A subset of patients with celiac disease (CeD) has liver involvement in the form of hypertransaminasemia, liver cirrhosis, and autoimmune hepatitis. We conducted a systematic review with meta-analyses to determine the pooled prevalence of CeD in patients with cryptogenic cirrhosis, all-cause cirrhosis, cryptogenic hypertransaminasemia, and all-cause hypertransaminasemia.
We searched PubMed and EMBASE up to January 2022. Cross-sectional, case-control, and prospective cohort studies performing serological tests and/or intestinal biopsy for CeD on patients with cryptogenic cirrhosis, all-cause cirrhosis, cryptogenic hypertransaminasemia, and all-cause hypertransaminasemia were included to calculate pooled estimates of seroprevalence and the prevalence of biopsy-confirmed CeD in these 4 groups.
Of 6,871 articles screened, 20 articles were included finally in 3 meta-analyses for cryptogenic cirrhosis, all-cause cirrhosis, and cryptogenic hypertransaminasemia. For the all-cause hypertransaminasemia group, a qualitative review of 4 studies was conducted instead of a meta-analysis due to significant differences in studies. The pooled prevalence (95% confidence interval) of biopsy-confirmed CeD in cryptogenic cirrhosis was 4.6% (2.2%–7.5%) while the pooled prevalence of biopsy-confirmed CeD in all-cause cirrhosis was 0.8% (0%–3.4%). The pooled prevalence of biopsy-confirmed CeD in cryptogenic hypertransaminasemia was 5.7% (3.2%–8.8%).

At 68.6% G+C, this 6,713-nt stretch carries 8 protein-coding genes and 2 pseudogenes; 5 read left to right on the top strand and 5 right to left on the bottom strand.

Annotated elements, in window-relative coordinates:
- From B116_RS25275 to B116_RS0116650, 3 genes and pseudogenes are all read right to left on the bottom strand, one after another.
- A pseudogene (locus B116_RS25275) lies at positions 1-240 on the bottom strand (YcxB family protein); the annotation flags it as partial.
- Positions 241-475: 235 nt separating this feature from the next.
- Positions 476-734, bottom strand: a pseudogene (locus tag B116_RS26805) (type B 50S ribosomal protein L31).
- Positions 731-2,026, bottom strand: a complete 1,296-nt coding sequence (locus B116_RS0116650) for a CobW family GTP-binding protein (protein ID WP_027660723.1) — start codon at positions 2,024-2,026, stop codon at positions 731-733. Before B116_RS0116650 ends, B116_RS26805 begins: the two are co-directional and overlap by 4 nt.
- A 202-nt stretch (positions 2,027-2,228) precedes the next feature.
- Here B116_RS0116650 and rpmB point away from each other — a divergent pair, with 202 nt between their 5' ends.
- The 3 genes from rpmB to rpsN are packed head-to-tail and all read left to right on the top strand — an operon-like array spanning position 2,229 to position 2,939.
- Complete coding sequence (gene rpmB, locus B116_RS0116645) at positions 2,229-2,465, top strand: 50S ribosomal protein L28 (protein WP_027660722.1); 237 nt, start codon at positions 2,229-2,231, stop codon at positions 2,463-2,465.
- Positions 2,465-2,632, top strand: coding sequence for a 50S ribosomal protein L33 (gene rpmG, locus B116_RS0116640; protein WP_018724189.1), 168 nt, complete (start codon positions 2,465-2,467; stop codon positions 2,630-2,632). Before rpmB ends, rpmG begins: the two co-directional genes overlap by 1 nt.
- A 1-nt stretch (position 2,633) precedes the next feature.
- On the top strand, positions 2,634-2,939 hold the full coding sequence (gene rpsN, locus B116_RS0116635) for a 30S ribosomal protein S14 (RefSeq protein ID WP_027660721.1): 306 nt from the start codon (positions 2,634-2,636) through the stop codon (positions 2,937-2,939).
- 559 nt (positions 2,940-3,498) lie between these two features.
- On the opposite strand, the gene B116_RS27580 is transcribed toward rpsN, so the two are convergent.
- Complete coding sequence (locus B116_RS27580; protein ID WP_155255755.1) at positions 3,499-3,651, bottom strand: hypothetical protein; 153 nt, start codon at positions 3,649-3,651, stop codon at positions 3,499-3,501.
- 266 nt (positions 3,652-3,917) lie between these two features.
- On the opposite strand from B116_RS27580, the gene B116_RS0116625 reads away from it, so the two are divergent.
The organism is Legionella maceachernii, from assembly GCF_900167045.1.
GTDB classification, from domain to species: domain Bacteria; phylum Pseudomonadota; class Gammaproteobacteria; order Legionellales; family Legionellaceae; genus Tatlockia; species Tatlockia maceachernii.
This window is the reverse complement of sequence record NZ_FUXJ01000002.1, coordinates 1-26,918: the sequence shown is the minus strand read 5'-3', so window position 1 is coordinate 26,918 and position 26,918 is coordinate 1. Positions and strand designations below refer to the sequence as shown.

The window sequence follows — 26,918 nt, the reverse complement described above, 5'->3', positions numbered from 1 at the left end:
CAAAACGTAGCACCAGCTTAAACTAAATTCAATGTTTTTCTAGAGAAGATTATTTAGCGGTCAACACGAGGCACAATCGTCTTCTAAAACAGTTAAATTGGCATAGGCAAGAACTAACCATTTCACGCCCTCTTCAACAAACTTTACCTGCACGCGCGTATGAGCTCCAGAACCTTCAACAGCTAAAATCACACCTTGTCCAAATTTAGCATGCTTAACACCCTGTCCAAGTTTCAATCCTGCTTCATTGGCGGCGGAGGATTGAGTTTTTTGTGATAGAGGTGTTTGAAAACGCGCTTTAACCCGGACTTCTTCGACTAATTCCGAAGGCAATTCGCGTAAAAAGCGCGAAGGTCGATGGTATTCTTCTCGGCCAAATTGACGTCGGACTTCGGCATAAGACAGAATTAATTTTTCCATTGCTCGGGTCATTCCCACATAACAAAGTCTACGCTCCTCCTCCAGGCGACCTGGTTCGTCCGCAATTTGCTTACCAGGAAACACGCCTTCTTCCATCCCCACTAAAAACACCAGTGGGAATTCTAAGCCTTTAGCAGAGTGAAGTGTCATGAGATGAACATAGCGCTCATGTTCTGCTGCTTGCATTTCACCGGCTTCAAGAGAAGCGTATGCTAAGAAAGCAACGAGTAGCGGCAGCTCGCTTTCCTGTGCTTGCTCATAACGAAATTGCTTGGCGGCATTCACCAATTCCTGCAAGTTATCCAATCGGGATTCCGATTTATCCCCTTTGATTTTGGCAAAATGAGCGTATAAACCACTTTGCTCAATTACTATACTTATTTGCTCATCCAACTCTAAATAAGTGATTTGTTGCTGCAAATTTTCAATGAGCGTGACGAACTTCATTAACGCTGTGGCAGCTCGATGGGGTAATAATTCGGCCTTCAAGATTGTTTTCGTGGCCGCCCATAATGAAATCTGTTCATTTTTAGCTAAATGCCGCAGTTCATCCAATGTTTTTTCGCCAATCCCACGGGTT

Nearly 1 in 20 patients each with cryptogenic cirrhosis and cryptogenic hypertransaminasemia have CeD; hence, they should both be considered high-risk groups for CeD. While the prevalence of CeD in those with all-cause cirrhosis is similar to that in general population, it may be worth screening them for CeD because liver pathology has the potential for reversal in them.